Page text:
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Google's Go language seeks DevOps middle ground

Google's contributions to DevOps culture -- the Go programming language and site reliability engineering title -- strike out in the right direction, though there's still a ways to go.

Modern IT organizations show growing interest in new programming languages, driven to meet business pressures for speed and agility without breaking anything. Google's Go language is gaining significant traction, especially in operations.

Today's most popular languages are based on object-oriented programming models, which are closely tied to system components such as the operating system. Established languages are often not as modular -- able to be broken up into small pieces and processed quickly -- as developers would like.

Go -- an infrastructure runtime language created in 2009 by Google engineers Robert Griesemer, Rob Pike and Ken Thompson -- was designed to address those limitations. In some ways, the Google Go language's design mimics the virtualization movement, wherein virtualized systems feature an abstraction layer that separates applications from hardware-level interfaces.

Go is modular: Its executables function autonomously with no external dependencies unless deliberately specified. Modern applications are large and complex, and processing runs across many systems. The Google Go programming language's modularity provides strong concurrency features, which speeds up execution on networked, distributed services, like web servers and containers.

Google attempted to combine the speed of a dynamic language, such as Python, with the performance and safety of a compiled language, such as C, in the Go programming language. It is flexible and lightweight with user-friendly syntax, has fast compile times and is scalable.

Consequently, Go has been garnering acceptance. The language has done well in systems infrastructure programming and development of new, large, complex applications relying on containers. It first appeared on market research firm RedMonk's annual survey listing the 20 most popular programming languages in 2015, and rose to number 15 in the rankings in 2016, holding steady in the Q1 2017 results.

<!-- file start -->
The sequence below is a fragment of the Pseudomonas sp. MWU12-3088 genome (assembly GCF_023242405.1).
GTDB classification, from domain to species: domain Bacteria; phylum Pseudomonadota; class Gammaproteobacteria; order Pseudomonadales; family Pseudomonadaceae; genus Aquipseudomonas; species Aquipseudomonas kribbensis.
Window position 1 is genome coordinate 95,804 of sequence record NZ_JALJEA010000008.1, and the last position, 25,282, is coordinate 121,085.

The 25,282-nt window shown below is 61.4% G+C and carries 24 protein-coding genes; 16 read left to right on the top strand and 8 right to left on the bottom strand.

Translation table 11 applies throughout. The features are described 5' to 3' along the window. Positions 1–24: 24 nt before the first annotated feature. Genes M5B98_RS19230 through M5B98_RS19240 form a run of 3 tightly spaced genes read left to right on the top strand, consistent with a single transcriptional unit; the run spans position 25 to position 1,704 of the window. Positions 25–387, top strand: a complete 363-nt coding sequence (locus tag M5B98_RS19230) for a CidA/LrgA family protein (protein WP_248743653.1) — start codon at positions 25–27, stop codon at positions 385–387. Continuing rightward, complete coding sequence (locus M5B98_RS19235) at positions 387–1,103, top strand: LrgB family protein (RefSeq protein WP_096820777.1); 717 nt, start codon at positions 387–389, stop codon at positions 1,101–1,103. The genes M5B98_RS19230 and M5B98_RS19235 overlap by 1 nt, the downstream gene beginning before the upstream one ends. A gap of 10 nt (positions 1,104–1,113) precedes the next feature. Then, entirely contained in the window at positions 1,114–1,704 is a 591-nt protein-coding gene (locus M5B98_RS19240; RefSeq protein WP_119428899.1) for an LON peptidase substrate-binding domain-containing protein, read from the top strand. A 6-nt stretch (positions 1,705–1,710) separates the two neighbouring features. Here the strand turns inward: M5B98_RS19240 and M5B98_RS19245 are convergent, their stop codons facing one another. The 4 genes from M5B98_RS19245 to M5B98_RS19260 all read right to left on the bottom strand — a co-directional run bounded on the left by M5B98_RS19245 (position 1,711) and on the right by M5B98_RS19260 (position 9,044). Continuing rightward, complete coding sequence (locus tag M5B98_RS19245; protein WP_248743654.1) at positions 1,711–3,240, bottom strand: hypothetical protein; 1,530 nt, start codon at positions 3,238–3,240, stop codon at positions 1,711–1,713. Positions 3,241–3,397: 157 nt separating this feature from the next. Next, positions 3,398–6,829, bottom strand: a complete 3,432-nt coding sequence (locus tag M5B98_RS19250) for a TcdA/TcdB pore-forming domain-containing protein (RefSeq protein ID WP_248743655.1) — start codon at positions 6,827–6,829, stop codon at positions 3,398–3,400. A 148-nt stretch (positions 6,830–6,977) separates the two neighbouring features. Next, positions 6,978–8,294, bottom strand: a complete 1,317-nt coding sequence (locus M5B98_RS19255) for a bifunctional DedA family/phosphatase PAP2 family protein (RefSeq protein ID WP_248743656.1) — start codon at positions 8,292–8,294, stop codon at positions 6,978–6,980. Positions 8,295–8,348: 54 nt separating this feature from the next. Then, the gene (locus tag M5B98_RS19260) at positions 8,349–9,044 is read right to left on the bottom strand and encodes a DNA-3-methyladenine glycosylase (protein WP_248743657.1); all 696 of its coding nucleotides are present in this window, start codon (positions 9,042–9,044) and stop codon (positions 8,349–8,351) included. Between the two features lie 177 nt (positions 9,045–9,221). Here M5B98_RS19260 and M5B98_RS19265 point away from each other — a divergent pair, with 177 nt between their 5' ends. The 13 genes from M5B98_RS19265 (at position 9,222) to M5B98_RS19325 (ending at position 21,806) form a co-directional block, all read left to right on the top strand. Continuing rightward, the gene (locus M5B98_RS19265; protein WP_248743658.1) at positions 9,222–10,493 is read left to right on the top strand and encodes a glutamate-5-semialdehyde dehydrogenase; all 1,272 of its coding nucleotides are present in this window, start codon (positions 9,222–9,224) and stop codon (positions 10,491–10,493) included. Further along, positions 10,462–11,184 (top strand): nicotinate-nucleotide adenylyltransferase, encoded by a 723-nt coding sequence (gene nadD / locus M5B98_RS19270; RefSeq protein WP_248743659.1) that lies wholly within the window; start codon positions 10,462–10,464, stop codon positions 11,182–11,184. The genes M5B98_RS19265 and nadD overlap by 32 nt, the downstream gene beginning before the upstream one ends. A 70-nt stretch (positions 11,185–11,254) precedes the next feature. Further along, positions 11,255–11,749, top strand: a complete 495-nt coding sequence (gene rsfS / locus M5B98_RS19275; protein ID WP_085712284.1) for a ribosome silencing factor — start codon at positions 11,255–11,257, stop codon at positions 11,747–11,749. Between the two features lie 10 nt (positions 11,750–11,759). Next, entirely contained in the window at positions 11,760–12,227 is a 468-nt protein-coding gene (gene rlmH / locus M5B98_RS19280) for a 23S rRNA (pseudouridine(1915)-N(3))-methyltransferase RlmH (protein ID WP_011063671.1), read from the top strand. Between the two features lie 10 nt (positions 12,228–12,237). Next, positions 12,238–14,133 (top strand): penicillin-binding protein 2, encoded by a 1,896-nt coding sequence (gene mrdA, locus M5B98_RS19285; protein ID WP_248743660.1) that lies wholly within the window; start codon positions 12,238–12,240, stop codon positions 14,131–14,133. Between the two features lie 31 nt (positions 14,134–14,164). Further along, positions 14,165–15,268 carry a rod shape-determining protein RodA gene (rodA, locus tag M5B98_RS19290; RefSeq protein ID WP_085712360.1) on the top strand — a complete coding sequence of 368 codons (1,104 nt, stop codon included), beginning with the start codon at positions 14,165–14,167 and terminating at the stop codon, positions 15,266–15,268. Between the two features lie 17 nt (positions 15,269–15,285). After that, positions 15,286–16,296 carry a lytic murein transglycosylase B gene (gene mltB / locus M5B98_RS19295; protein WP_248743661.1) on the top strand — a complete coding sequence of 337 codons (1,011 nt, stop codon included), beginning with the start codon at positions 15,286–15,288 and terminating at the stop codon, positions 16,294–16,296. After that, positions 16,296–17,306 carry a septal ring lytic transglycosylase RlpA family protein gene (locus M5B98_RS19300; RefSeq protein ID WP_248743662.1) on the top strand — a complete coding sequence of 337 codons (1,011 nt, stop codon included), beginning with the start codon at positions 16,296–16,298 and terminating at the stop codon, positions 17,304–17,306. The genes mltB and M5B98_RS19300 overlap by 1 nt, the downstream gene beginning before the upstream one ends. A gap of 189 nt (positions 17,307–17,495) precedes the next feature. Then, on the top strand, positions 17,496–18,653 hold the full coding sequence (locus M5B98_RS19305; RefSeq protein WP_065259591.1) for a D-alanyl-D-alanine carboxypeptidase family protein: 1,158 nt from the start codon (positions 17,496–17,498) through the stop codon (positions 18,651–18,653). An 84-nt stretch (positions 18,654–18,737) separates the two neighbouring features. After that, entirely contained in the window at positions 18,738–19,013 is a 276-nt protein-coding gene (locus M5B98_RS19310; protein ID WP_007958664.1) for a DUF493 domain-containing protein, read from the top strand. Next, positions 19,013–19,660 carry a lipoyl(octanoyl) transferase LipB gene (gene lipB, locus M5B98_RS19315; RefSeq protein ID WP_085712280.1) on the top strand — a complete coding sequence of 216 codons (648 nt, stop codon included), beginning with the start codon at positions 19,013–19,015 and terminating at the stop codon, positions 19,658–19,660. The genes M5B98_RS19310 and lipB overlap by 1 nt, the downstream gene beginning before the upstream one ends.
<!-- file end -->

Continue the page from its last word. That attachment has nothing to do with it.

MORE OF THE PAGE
Programming languages have traditionally evolved slowly, tied closely to specific vendors. For example, the C programming language was created in 1978, and Oracle's Java emerged in 1991. Building up those ecosystems took a lot of time.

Recently, dramatic changes swept through the programming language landscape, thanks to open source.

"The open source model is having a major impact on the development of new programming languages," said Mark Driver, a vice president and research director at Gartner. New languages spring up practically overnight, addressing challenges experienced with existing languages.

A long way to Go

Historically, tension arose between development and operations teams because they have conflicting goals: Developers want to release new features to the masses as quickly as possible, and operations teams desire to prevent updates from disrupting the existing system infrastructure. Ops often tries to put the brakes on new releases, while development looks for ways to sneak around traditional operations checks.

The Google Go language has quickly emerged as a tool that may help operations and development staff clear these traditional barriers. Developers get dynamic, modular coding, while the application support group can trust compile performance and scalability in production. However, Go is missing important ecosystem elements that hold it back from a mass following.

Go has shortcomings. The language does not mesh well with traditional desktop graphical user interfaces (GUIs). A few frameworks are available, but more work is needed on cross-platform GUI libraries.

Another issue is a byproduct of the language's independence from underlying elements, such as an operating system. Go is not as good of a fit for managing low-level system components, such as embedded systems design, kernels or device drivers.

Additionally, the Go developer ecosystem is immature. Few commercial programming, development and management systems are available. Third-party help, such as systems integrators and channel partners, is difficult to find.

The pieces needed to build up that support field are largely missing. "Right now, very few organizations offer Go training and certification," Driver said.

Eduonix Learning Solutions Pvt. Ltd., a training company based in Navi Mumbai, India, offers a course covering issues such as Go's development environment, syntax and language structure, toolchain and dependencies. Udemy, which offers over 45,000 courses online, runs one class that focuses on Go fundamentals and how to apply the language to real-world scenarios. Pluralsight LLC's class, The Go Programming Language, looks at topics including concurrency, branches and loops.

So, what is Go's future? Driver noted that the programming market in the future will probably be more fragmented than in the past, where a few languages dominated development. Go may not dominate, like Java or C did during their heydays, but its use could become as widespread as Python.

Next Steps

Google is also behind an emerging DevOps concept dubbed site reliability engineering (SRE). SRE bridges ops and dev with a mathematical formula for green-lighting or red-lighting software launches. A team of dedicated engineers with ops skills continuously oversees software reliability during development. Proponents say SRE prevents a bored, frustrated ops team and keeps production stability from thwarting development creativity.

This was last published in April 2017

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What programming languages are most common for IT operations tasks?
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so is the Go lang a "no-go"?
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